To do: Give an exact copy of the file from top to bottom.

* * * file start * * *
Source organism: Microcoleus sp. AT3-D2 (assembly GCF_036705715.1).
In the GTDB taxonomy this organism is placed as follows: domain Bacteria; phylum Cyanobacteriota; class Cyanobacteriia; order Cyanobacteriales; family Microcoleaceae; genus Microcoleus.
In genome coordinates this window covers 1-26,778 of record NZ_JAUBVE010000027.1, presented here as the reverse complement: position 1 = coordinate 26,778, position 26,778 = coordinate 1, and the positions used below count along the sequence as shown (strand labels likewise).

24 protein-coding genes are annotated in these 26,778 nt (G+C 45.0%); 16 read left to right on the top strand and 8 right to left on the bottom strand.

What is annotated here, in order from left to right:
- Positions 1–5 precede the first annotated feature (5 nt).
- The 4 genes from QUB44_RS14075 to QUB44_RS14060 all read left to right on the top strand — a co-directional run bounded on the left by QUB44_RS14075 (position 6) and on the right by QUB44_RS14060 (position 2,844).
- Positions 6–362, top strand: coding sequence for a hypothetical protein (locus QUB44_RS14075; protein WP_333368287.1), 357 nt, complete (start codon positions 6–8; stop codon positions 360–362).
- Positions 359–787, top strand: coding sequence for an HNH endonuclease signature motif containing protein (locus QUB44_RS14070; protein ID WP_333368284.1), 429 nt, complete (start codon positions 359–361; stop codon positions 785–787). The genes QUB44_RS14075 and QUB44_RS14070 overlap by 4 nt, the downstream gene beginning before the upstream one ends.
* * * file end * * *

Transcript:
Source organism: Microcoleus sp. AT3-D2 (assembly GCF_036705715.1).
In the GTDB taxonomy this organism is placed as follows: domain Bacteria; phylum Cyanobacteriota; class Cyanobacteriia; order Cyanobacteriales; family Microcoleaceae; genus Microcoleus.
In genome coordinates this window covers 1-26,778 of record NZ_JAUBVE010000027.1, presented here as the reverse complement: position 1 = coordinate 26,778, position 26,778 = coordinate 1, and the positions used below count along the sequence as shown (strand labels likewise).

24 protein-coding genes are annotated in these 26,778 nt (G+C 45.0%); 16 read left to right on the top strand and 8 right to left on the bottom strand.

What is annotated here, in order from left to right:
- Positions 1–5 precede the first annotated feature (5 nt).
- The 4 genes from QUB44_RS14075 to QUB44_RS14060 all read left to right on the top strand — a co-directional run bounded on the left by QUB44_RS14075 (position 6) and on the right by QUB44_RS14060 (position 2,844).
- Positions 6–362, top strand: coding sequence for a hypothetical protein (locus QUB44_RS14075; protein WP_333368287.1), 357 nt, complete (start codon positions 6–8; stop codon positions 360–362).
- Positions 359–787, top strand: coding sequence for an HNH endonuclease signature motif containing protein (locus QUB44_RS14070; protein ID WP_333368284.1), 429 nt, complete (start codon positions 359–361; stop codon positions 785–787). The genes QUB44_RS14075 and QUB44_RS14070 overlap by 4 nt, the downstream gene beginning before the upstream one ends.